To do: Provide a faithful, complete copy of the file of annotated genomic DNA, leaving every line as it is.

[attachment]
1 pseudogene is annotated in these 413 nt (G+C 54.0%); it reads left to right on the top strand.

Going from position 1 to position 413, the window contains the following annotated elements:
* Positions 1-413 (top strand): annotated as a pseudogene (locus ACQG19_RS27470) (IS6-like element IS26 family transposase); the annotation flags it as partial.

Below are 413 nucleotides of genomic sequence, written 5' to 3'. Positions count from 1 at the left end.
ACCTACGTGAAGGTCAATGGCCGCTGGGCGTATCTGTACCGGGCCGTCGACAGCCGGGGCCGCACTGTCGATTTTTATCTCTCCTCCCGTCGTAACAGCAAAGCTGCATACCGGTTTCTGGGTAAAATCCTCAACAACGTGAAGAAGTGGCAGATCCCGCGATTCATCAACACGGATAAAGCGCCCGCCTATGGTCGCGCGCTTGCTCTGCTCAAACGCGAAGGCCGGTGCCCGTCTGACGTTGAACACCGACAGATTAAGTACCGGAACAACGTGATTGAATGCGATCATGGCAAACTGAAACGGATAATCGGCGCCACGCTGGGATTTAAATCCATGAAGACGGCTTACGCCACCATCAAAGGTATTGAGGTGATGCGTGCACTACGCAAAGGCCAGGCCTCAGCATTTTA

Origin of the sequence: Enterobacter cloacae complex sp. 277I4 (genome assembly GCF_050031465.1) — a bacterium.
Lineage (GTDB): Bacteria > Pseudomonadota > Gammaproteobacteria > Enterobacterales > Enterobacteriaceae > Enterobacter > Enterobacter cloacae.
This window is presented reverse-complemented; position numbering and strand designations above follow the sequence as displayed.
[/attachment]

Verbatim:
1 pseudogene is annotated in these 413 nt (G+C 54.0%); it reads left to right on the top strand.

Going from position 1 to position 413, the window contains the following annotated elements:
* Positions 1-413 (top strand): annotated as a pseudogene (locus ACQG19_RS27470) (IS6-like element IS26 family transposase); the annotation flags it as partial.

Below are 413 nucleotides of genomic sequence, written 5' to 3'. Positions count from 1 at the left end.
ACCTACGTGAAGGTCAATGGCCGCTGGGCGTATCTGTACCGGGCCGTCGACAGCCGGGGCCGCACTGTCGATTTTTATCTCTCCTCCCGTCGTAACAGCAAAGCTGCATACCGGTTTCTGGGTAAAATCCTCAACAACGTGAAGAAGTGGCAGATCCCGCGATTCATCAACACGGATAAAGCGCCCGCCTATGGTCGCGCGCTTGCTCTGCTCAAACGCGAAGGCCGGTGCCCGTCTGACGTTGAACACCGACAGATTAAGTACCGGAACAACGTGATTGAATGCGATCATGGCAAACTGAAACGGATAATCGGCGCCACGCTGGGATTTAAATCCATGAAGACGGCTTACGCCACCATCAAAGGTATTGAGGTGATGCGTGCACTACGCAAAGGCCAGGCCTCAGCATTTTA

Origin of the sequence: Enterobacter cloacae complex sp. 277I4 (genome assembly GCF_050031465.1) — a bacterium.
Lineage (GTDB): Bacteria > Pseudomonadota > Gammaproteobacteria > Enterobacterales > Enterobacteriaceae > Enterobacter > Enterobacter cloacae.
This window is presented reverse-complemented; position numbering and strand designations above follow the sequence as displayed.